Sexual harassment may be defined as a behavior characterized by the making of unwelcome and inappropriate sexual remarks or physical advances in a workplace or other professional or social situation and may lead to safety or health related problems.
Sexual harassment at workplace is a common occurrence. Many women have experienced it in one way or another. Such behavior is not only discriminatory but also violates a person’s basic right to work with dignity and in a safe working environment.
Before 1997, there were no formal and specific laws or legislations that dealt with sexual harassment at workplace. Earlier, a compliant, either under Section 354 or Section 294 of the Indian Penal Code had to be filed for any case of sexual harassment. Section 354 deals with criminal assault of women’s modesty and Section 294 deals with eve teasing. However, these laws were not as effective and there was a need for specific laws related to sexual harassment at workplace.
In the absence of any legislative laws, the Supreme Court of India, in the landmark case of Vishakha v. State of Rajasthan, laid down certain guidelines to safeguard women and prevent sexual harassment at workplace.
VISHAKHA V. STATE OF RAJASTHAN
- In 1992, Bhanwari Devi, a Dalit woman from Rajasthan, was raped.
- She worked as a social worker with the Rural Development Program whose aim was to stop and eliminate child marriage.
- Bhanwari Devi tried to the marriage of the minor daughter of Gujjar family due to which she received criticism and was socially boycotted.
- In September, 1992 she was raped by one of family members of Gujjar family, Ramkaran Gujjar, and his five friends.
- The doctor at the local health center refused to examine her. Another doctor in Jaipur only confirmed her age but mentioning anything about. The female constable at the police station also misbehaved with her. At the police station, she was to leave her ghagra as evidence and had only her husband’s dhoti to protect her modesty.
- The Trial Court also acquitted the accused and the High Court stated that it was a case of gang rape which was conducted out of revengeful situation.
- Because of the judgment of the Court, a petition was filed before the Supreme Court by NGOs and social activists who wanted justice for Bhanwari Devi.
- The notice of the petition was issued to the State of Rajasthan and the Union of India.
- Solicitor General appeared for the Union of India and rendered valuable assistance in the true spirit of a Law Officer to help us find a proper solution to this social problem of considerable magnitude.
- Ms. Meenakshi Arora and Ms. Naina Kapur assisted the Court with full commitment. Shri Fali S. Nariman appeared as Amicus Curiae and rendered great assistance.
ISSUES BEFORE THE COURT
- Which provisions of the Constitution are violated in the absence of any laws or legislation to address problems related to sexual harassment at workplace?
- Do the Constitutional Courts have the power to lay down rules, guidelines or laws in absence of any legislative laws?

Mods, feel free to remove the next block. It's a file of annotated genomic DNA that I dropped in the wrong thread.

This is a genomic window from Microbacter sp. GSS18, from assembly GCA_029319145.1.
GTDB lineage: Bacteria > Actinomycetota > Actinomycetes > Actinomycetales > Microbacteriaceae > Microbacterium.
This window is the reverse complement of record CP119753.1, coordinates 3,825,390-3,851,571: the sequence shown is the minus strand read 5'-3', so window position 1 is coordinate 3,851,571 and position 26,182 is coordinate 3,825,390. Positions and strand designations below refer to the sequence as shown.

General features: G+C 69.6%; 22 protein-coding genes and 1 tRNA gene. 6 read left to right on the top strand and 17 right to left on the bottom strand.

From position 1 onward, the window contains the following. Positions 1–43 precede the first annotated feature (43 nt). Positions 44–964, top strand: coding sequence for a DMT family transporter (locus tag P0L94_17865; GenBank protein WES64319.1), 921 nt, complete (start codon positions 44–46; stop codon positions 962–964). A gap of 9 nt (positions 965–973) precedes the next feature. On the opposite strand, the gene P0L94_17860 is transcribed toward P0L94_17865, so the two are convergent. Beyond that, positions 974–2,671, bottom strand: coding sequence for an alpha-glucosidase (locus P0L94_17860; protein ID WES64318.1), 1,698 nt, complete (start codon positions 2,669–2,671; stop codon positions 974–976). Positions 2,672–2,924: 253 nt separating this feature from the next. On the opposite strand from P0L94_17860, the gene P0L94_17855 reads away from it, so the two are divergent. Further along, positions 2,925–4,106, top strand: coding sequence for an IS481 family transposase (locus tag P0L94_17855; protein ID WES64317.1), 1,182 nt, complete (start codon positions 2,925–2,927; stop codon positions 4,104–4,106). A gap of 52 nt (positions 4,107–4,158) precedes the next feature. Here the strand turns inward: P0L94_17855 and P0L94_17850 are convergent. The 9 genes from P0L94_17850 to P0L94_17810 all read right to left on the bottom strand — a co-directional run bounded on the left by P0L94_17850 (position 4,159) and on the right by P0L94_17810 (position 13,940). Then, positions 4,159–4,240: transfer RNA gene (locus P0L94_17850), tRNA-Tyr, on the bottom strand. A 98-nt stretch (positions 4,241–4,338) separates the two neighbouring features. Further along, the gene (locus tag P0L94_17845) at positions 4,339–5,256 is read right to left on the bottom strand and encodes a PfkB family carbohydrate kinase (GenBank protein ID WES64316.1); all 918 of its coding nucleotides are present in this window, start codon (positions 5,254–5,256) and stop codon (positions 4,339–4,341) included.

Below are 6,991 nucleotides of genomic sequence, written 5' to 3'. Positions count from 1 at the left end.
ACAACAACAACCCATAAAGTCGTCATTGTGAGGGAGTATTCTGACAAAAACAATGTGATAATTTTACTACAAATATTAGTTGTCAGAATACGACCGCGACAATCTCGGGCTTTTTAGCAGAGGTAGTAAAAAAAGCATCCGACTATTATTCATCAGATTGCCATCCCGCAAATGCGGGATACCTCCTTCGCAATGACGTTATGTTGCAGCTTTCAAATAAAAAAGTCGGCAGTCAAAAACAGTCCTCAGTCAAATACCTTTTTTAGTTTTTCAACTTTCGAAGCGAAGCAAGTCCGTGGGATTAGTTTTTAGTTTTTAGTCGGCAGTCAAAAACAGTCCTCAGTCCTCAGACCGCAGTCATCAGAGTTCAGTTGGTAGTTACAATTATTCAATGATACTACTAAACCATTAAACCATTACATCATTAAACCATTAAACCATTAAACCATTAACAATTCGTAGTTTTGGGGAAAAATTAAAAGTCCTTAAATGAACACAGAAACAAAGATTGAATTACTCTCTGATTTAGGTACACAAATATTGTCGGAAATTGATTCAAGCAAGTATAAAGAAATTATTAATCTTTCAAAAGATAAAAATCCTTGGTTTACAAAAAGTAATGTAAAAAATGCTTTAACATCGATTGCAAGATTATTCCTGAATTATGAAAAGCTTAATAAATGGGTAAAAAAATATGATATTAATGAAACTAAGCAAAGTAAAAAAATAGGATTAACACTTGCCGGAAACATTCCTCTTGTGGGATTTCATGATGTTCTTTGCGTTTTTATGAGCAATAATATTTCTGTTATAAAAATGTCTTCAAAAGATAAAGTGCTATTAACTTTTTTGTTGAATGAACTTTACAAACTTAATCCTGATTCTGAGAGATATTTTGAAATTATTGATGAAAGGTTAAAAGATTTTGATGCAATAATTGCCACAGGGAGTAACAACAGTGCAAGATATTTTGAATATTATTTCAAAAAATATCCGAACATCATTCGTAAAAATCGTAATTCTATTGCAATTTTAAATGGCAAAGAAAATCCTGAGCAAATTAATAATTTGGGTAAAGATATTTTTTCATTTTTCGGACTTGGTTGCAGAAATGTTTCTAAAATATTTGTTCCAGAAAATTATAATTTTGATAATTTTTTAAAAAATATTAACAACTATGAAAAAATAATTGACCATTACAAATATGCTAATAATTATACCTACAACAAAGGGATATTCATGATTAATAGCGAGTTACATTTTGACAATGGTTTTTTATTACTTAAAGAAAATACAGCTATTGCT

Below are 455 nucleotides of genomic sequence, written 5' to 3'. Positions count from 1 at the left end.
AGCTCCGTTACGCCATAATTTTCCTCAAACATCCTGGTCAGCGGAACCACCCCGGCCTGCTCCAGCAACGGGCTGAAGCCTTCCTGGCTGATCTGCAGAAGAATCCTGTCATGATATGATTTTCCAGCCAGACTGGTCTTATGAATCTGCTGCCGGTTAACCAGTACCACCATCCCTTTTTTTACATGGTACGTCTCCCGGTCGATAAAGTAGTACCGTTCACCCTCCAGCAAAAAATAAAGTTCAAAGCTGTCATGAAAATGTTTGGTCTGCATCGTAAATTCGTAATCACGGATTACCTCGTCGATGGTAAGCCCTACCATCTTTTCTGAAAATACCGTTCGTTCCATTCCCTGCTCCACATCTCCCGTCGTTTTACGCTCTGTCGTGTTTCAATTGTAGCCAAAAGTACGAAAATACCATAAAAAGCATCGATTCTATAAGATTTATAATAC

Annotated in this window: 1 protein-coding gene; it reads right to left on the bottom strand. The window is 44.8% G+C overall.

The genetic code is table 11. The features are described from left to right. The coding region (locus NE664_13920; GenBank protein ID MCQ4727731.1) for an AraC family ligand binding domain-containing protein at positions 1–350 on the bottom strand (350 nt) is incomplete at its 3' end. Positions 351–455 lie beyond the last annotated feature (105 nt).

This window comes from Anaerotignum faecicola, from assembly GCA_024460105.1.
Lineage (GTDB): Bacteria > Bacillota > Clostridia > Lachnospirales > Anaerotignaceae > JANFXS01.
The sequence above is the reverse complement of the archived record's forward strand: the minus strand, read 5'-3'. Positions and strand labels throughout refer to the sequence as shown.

- Is there a need to lay down any specific guidelines in the light of sexual harassment at workplace?
Issue No. 1 –
Article 19(1)(g) states that every person the right to pursue any profession or to carry out any occupation, trade or business. This right is subject to the availability of safe working conditions and environment.
Any case of sexual harassment, eve teasing or any incident of similar nature violates Article 19(1)(g). It also violates Article 14, Article 15 and Article 21 of the Constitution.
Article 14 of the Constitution states: “The State shall not deny to any person equality before the law or the equal protection of the laws within the territory of India.”
Equality before law encompasses gender equality and also includes prevention of sexual harassment and the right to work with dignity. This right to equality is violated when women are subjected to gender specific violence such as sexual harassment at workplace.
Sexual harassment is humiliating and effects physical and mental health of a person. It is also discriminatory if the person who is facing it believes that if she objects to it, it may have an adverse affect on her in relation to her employment or that it may create hostile and unfavorable working environment.
Article 15 of the Constitution of India prohibits discrimination on the basis of religion, race, caste, sex, or place of birth.
When women are subjected to gender specific violence, abuse and harassment at workplace, it is discriminatory and derogatory and it is against the Constitution.
Article 21 of the Constitution states: “No person shall be deprived of his life or personal liberty except according to procedure established by law”. Right to life includes right to a healthy life and includes right to live with dignity. The primary responsibility fro ensuring such safety and dignity through suitable legislation, and the creation of a mechanism for its enforcement, is of the legislature and the executive.